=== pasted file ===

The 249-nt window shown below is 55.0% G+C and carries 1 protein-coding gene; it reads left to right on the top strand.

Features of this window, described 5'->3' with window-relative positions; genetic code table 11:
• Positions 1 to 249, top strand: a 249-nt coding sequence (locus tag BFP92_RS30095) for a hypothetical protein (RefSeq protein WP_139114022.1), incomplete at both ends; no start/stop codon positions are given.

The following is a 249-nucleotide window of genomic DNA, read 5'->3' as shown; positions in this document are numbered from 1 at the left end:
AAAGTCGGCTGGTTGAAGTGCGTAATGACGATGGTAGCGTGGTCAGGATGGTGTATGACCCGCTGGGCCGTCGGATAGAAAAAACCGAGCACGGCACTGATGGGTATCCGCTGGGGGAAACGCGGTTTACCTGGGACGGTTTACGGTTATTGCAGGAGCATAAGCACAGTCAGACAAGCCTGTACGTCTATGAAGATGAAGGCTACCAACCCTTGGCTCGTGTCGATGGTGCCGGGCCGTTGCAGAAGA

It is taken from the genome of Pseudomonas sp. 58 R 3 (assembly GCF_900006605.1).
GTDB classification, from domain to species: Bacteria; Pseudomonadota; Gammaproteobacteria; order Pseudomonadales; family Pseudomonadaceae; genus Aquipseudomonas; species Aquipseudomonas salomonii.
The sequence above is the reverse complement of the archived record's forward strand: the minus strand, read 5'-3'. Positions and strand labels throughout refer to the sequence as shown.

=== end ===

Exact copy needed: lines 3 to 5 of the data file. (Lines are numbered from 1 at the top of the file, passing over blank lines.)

• Positions 1 to 249, top strand: a 249-nt coding sequence (locus tag BFP92_RS30095) for a hypothetical protein (RefSeq protein WP_139114022.1), incomplete at both ends; no start/stop codon positions are given.

The following is a 249-nucleotide window of genomic DNA, read 5'->3' as shown; positions in this document are numbered from 1 at the left end:
AAAGTCGGCTGGTTGAAGTGCGTAATGACGATGGTAGCGTGGTCAGGATGGTGTATGACCCGCTGGGCCGTCGGATAGAAAAAACCGAGCACGGCACTGATGGGTATCCGCTGGGGGAAACGCGGTTTACCTGGGACGGTTTACGGTTATTGCAGGAGCATAAGCACAGTCAGACAAGCCTGTACGTCTATGAAGATGAAGGCTACCAACCCTTGGCTCGTGTCGATGGTGCCGGGCCGTTGCAGAAGA